I believe that ALL sectors have MANY pros; however, the nonprofit sector has more pros than cons. The nonprofit sector offers:
- A LOT more exposure because it allows for the opportunity to interact with individuals from all types and levels of organizations, such as government, corporate, and the community at large.
- Nonprofits also offer more flexible working conditions and environments, which can be favorable to sector switchers, women and those just starting their career journey. Although the government and corporate sectors are looking at alternative options for its workers, and has started making some changes to their work cultures, the nonprofit world is light years ahead of them on such issues as working from home, flexible scheduling, job sharing, various types of leaves of absence, and other benefits.
- Bright individuals who are passionate and committed to their cause. They are working for their nonprofit organization because they believe they are making a difference in the world, or because they believe in the direction of their organization, or that they have a lifelong passion for the work that their group does. This is not often the case in the private sector, where money always is the bottom line, and many co-workers can be unhappy with their salaries, work conditions, and upward movement (or lack thereof) within the company. Continue Reading »
In a nonprofit organization, the mission, not the profit is the driving force behind the organization. Many of the smaller nonprofit organizations usually also have a founder’s leadership and vision to keep in mind, fiscal constraints and fewer opportunities for career advancement simply due to their size. To many these conditions may be perceived as a negative, but this is what makes nonprofits excellent training grounds for millennials, women and/or sector switchers who want to add some skills to their career toolbox, or advance to a leadership role.
There are always LOTS of tasks and roles that need to be filled and completed. However, there is often not enough human capacity on staff or someone with the right skills to get the job done. This is a great opportunity for a staff person to stretch their skills, volunteers to assist, a consultant to be hired and/or for someone to get some valuable hands on training in that area to ensure that the organization is able to get the work done. I truly attribute my many talents to working in the nonprofit sector and having to learn on the job or during a time where we did not have enough hands on deck to do things I never thought I’d ever have the chance to do (or want to do for that matter) and glad I had the opportunity. Continue Reading »
Photo by: wootang01
What’s stopping you?
Is it fear, commitment, insecurity, laziness?
I know that you have a desire to flirt with the idea of creating your own business. I know that you have a crush on being a changemaker that brings real impact to your corner of the world. I know that you would say yes if social good and business savvy asked you to have an affair.
Continue Reading »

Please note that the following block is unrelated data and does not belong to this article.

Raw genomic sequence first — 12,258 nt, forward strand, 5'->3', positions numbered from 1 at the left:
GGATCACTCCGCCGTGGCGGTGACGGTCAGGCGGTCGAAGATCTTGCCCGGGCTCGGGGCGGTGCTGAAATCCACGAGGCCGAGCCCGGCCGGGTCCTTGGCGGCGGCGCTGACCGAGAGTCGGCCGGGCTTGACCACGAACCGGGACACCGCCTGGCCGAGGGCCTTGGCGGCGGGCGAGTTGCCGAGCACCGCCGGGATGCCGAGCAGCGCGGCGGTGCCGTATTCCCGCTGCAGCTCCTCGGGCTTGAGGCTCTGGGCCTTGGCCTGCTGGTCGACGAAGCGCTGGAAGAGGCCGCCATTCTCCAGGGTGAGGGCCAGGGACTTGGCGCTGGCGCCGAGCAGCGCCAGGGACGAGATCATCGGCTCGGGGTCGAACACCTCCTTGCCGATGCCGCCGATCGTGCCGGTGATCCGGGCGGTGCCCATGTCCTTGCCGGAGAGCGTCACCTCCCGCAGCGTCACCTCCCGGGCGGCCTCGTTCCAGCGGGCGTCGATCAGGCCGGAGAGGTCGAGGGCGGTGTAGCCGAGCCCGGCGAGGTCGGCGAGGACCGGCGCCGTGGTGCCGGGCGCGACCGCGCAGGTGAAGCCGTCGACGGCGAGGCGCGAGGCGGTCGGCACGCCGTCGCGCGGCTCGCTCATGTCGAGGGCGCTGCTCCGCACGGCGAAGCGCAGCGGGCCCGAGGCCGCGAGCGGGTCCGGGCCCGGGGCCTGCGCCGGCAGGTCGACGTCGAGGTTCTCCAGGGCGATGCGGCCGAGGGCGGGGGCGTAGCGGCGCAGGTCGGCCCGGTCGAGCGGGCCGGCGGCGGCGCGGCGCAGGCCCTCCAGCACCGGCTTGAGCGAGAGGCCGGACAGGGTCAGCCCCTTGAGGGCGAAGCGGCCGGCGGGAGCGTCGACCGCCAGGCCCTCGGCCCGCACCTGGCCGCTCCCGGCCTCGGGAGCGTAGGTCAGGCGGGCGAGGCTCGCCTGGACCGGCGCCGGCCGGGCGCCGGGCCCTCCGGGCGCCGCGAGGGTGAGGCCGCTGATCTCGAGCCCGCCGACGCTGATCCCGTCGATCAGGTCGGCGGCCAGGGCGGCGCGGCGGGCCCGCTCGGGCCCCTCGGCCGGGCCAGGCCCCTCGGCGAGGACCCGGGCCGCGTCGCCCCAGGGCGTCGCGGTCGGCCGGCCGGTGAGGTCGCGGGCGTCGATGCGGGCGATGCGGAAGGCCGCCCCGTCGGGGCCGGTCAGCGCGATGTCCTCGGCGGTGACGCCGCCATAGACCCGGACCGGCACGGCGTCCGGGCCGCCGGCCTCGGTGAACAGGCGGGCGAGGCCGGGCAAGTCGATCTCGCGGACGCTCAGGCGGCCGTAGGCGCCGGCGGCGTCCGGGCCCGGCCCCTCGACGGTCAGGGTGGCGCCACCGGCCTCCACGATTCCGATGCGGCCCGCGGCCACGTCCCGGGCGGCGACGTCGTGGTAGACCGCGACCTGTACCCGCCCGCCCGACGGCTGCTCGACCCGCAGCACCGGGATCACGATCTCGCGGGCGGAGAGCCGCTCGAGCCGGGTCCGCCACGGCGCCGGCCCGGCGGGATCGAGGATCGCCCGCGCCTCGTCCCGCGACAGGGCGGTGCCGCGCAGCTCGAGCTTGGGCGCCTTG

Are the nonprofit and private sectors really that different or just doing the work differently?
As a career coach focusing on millennials, women, entrepreneurs and sector switchers, I get asked about my experience working in the nonprofit sector all the time, from all kinds of people. They are either curious, interested in changing their career path or trying to find out if the various things they heard about the nonprofit sector are true.
If you have never worked in the nonprofit sector, you might not know how different a career experience in the nonprofit sector can be from one in the corporate world—both in culture and in structure—but depending on the type of organization and position you desire, you’d be surprised just how similar they can be. Most people who come from the private sector don’t believe that you can make money in the nonprofit sector and those from the nonprofit sector believe that just about anything that is not nonprofit is evil or the “dark side.” Continue Reading »
In general, most employees hesitate to ask for what they want from their bosses, and even more fear has set in with the state of the job market in the U.S. Female workers are often even more afraid to ask for benefits that might improve their lives than their male counterparts, especially during the current economy, they are just trying to keep their jobs. I believe that this may be the best time to ask for one benefit in particular—the ability to work from home part-time or full-time.
These days all companies are looking for creative ways to save money, and often welcome the chance to increase productivity, retain their top talent and consolidate office space. You just have to get up the nerve to ask and have a great pitch to convince your boss that this is the right thing for you and the company. Continue Reading »
I do not know about you, but I am getting more and more annoyed by ALL of the fees that airlines keep adding. I travel a lot for work and what used to be an enjoyable part of my consulting business is now something I wish I could avoid. Airline fees grow more intrusive every month. New baggage fees are implemented and increase more quickly than most travelers can keep up with. Fees for additional bags–or bags that are too heavy–are two examples of costs that can be avoided.